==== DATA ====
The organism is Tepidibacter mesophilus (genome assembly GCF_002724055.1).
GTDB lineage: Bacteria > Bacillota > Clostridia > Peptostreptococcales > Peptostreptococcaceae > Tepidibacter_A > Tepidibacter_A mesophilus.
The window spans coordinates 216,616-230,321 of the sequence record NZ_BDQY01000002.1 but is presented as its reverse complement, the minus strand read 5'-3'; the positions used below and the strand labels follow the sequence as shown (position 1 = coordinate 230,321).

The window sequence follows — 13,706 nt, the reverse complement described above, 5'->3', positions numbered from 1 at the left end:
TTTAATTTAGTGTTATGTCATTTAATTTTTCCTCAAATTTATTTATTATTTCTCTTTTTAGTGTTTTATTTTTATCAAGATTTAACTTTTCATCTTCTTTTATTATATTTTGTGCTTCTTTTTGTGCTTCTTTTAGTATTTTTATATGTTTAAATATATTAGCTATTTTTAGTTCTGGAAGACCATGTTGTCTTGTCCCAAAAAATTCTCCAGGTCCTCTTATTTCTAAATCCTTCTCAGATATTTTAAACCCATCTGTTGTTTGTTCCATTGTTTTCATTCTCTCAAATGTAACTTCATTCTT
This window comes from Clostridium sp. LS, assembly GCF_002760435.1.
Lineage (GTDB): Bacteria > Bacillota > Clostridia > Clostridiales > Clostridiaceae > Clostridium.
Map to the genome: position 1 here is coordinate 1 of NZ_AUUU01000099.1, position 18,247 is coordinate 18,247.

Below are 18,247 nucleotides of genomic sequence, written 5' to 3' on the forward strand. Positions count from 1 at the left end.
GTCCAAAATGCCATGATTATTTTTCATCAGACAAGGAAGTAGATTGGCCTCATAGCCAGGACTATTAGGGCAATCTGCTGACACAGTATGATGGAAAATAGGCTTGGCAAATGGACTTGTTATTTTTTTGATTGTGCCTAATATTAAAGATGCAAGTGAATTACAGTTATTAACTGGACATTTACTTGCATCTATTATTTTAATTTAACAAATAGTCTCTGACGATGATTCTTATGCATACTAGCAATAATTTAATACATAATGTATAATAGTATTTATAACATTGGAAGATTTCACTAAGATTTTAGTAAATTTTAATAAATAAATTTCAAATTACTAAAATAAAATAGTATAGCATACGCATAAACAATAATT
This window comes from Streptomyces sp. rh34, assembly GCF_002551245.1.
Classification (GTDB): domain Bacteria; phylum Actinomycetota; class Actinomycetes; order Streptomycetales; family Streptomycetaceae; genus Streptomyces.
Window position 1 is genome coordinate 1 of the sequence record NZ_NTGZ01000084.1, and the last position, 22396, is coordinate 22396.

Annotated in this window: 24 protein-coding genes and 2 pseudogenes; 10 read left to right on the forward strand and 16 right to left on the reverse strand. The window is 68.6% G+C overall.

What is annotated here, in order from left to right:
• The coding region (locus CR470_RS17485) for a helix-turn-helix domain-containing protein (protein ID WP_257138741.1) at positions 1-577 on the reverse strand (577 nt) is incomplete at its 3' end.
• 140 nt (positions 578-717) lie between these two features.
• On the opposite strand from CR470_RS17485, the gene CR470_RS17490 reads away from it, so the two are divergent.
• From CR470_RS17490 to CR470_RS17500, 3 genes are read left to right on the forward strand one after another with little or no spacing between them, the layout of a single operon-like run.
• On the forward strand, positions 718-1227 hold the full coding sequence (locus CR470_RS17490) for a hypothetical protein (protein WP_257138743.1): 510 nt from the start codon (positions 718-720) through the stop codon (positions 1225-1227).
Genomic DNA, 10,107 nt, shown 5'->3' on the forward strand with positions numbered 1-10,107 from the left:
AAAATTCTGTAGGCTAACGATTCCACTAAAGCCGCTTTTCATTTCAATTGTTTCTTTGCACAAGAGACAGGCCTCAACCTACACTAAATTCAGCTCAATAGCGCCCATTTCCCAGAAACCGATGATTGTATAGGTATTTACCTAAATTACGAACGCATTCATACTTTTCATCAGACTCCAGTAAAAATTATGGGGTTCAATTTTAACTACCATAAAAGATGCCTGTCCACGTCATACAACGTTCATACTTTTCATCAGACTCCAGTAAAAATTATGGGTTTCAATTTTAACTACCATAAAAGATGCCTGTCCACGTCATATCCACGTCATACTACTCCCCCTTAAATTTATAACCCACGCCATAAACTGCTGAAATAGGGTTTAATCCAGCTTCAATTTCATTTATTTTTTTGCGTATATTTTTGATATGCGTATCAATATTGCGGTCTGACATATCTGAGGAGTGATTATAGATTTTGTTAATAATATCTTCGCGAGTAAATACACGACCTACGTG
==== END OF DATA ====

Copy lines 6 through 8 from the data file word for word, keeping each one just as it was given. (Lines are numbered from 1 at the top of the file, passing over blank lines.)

This window comes from Clostridium sp. LS, assembly GCF_002760435.1.
Lineage (GTDB): Bacteria > Bacillota > Clostridia > Clostridiales > Clostridiaceae > Clostridium.
Map to the genome: position 1 here is coordinate 1 of NZ_AUUU01000099.1, position 18,247 is coordinate 18,247.